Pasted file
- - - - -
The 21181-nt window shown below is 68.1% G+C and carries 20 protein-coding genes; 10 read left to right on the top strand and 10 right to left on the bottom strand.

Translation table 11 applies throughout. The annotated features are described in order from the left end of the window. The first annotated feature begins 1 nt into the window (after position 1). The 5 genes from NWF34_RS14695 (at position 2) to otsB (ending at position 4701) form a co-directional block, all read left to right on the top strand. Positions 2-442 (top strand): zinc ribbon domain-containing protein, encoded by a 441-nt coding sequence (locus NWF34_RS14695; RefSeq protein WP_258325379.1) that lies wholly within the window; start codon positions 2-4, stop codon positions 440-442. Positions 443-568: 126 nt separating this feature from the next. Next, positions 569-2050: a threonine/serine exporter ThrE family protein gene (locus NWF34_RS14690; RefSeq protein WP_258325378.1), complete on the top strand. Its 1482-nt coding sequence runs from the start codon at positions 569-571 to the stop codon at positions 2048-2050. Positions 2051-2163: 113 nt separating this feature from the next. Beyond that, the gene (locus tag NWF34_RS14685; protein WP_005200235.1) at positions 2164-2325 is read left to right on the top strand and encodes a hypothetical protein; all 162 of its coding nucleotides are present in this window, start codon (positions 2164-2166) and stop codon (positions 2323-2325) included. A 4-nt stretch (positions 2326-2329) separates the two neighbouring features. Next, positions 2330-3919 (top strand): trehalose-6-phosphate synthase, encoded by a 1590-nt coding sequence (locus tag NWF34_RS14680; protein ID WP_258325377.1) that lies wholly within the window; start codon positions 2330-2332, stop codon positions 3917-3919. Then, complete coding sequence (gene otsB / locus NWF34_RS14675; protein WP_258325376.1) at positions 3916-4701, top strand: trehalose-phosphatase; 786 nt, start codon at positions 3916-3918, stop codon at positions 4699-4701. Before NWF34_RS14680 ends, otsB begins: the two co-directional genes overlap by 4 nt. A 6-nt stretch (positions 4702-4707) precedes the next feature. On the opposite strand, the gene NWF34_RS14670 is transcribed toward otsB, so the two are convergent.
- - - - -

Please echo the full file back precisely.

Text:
The 21181-nt window shown below is 68.1% G+C and carries 20 protein-coding genes; 10 read left to right on the top strand and 10 right to left on the bottom strand.

Translation table 11 applies throughout. The annotated features are described in order from the left end of the window. The first annotated feature begins 1 nt into the window (after position 1). The 5 genes from NWF34_RS14695 (at position 2) to otsB (ending at position 4701) form a co-directional block, all read left to right on the top strand. Positions 2-442 (top strand): zinc ribbon domain-containing protein, encoded by a 441-nt coding sequence (locus NWF34_RS14695; RefSeq protein WP_258325379.1) that lies wholly within the window; start codon positions 2-4, stop codon positions 440-442. Positions 443-568: 126 nt separating this feature from the next. Next, positions 569-2050: a threonine/serine exporter ThrE family protein gene (locus NWF34_RS14690; RefSeq protein WP_258325378.1), complete on the top strand. Its 1482-nt coding sequence runs from the start codon at positions 569-571 to the stop codon at positions 2048-2050. Positions 2051-2163: 113 nt separating this feature from the next. Beyond that, the gene (locus tag NWF34_RS14685; protein WP_005200235.1) at positions 2164-2325 is read left to right on the top strand and encodes a hypothetical protein; all 162 of its coding nucleotides are present in this window, start codon (positions 2164-2166) and stop codon (positions 2323-2325) included. A 4-nt stretch (positions 2326-2329) separates the two neighbouring features. Next, positions 2330-3919 (top strand): trehalose-6-phosphate synthase, encoded by a 1590-nt coding sequence (locus tag NWF34_RS14680; protein ID WP_258325377.1) that lies wholly within the window; start codon positions 2330-2332, stop codon positions 3917-3919. Then, complete coding sequence (gene otsB / locus NWF34_RS14675; protein WP_258325376.1) at positions 3916-4701, top strand: trehalose-phosphatase; 786 nt, start codon at positions 3916-3918, stop codon at positions 4699-4701. Before NWF34_RS14680 ends, otsB begins: the two co-directional genes overlap by 4 nt. A 6-nt stretch (positions 4702-4707) precedes the next feature. On the opposite strand, the gene NWF34_RS14670 is transcribed toward otsB, so the two are convergent.